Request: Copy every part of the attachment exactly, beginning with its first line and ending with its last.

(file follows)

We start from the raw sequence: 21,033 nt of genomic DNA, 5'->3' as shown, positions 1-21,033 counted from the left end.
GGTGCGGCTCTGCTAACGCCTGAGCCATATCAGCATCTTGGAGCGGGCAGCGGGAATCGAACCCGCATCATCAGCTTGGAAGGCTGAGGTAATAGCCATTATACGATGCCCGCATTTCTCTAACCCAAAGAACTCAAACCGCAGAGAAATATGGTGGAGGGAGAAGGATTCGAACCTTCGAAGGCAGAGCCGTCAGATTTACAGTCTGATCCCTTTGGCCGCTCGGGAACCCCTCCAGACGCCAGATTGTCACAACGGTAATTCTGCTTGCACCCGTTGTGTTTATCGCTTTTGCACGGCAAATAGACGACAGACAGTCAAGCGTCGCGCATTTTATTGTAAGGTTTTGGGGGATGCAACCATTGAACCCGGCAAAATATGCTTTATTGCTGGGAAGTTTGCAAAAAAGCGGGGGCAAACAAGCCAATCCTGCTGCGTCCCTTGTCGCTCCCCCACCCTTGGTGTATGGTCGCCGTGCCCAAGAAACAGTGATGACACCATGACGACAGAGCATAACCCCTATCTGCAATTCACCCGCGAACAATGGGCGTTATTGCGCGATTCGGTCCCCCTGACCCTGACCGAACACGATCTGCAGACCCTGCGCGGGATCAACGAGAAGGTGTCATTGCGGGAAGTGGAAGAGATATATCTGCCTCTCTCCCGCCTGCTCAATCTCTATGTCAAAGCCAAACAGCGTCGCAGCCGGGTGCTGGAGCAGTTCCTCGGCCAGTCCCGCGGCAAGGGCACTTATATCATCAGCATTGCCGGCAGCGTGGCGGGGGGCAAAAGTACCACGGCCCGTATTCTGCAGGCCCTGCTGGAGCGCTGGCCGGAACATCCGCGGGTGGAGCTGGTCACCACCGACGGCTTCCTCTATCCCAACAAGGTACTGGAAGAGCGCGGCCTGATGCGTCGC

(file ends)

We start from the raw sequence: 21,033 nt of genomic DNA, 5'->3' as shown, positions 1-21,033 counted from the left end.
GGTGCGGCTCTGCTAACGCCTGAGCCATATCAGCATCTTGGAGCGGGCAGCGGGAATCGAACCCGCATCATCAGCTTGGAAGGCTGAGGTAATAGCCATTATACGATGCCCGCATTTCTCTAACCCAAAGAACTCAAACCGCAGAGAAATATGGTGGAGGGAGAAGGATTCGAACCTTCGAAGGCAGAGCCGTCAGATTTACAGTCTGATCCCTTTGGCCGCTCGGGAACCCCTCCAGACGCCAGATTGTCACAACGGTAATTCTGCTTGCACCCGTTGTGTTTATCGCTTTTGCACGGCAAATAGACGACAGACAGTCAAGCGTCGCGCATTTTATTGTAAGGTTTTGGGGGATGCAACCATTGAACCCGGCAAAATATGCTTTATTGCTGGGAAGTTTGCAAAAAAGCGGGGGCAAACAAGCCAATCCTGCTGCGTCCCTTGTCGCTCCCCCACCCTTGGTGTATGGTCGCCGTGCCCAAGAAACAGTGATGACACCATGACGACAGAGCATAACCCCTATCTGCAATTCACCCGCGAACAATGGGCGTTATTGCGCGATTCGGTCCCCCTGACCCTGACCGAACACGATCTGCAGACCCTGCGCGGGATCAACGAGAAGGTGTCATTGCGGGAAGTGGAAGAGATATATCTGCCTCTCTCCCGCCTGCTCAATCTCTATGTCAAAGCCAAACAGCGTCGCAGCCGGGTGCTGGAGCAGTTCCTCGGCCAGTCCCGCGGCAAGGGCACTTATATCATCAGCATTGCCGGCAGCGTGGCGGGGGGCAAAAGTACCACGGCCCGTATTCTGCAGGCCCTGCTGGAGCGCTGGCCGGAACATCCGCGGGTGGAGCTGGTCACCACCGACGGCTTCCTCTATCCCAACAAGGTACTGGAAGAGCGCGGCCTGATGCGTCGC